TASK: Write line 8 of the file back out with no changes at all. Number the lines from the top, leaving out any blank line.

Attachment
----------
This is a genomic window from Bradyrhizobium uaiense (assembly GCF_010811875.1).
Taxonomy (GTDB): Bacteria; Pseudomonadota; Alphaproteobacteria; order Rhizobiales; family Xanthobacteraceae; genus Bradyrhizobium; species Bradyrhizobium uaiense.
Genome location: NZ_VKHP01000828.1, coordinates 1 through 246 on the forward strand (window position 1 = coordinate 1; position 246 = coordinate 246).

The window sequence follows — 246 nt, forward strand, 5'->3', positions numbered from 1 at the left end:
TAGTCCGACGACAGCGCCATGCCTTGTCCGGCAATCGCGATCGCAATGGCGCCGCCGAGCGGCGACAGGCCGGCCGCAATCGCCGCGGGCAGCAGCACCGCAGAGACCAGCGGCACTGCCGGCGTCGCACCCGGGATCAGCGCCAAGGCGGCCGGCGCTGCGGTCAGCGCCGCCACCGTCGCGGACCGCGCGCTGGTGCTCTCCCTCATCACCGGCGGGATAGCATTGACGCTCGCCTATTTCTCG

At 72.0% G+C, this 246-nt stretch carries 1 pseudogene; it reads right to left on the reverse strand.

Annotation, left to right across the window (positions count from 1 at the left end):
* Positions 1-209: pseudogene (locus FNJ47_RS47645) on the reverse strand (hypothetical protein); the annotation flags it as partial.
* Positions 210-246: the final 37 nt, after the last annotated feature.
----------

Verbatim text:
* Positions 1-209: pseudogene (locus FNJ47_RS47645) on the reverse strand (hypothetical protein); the annotation flags it as partial.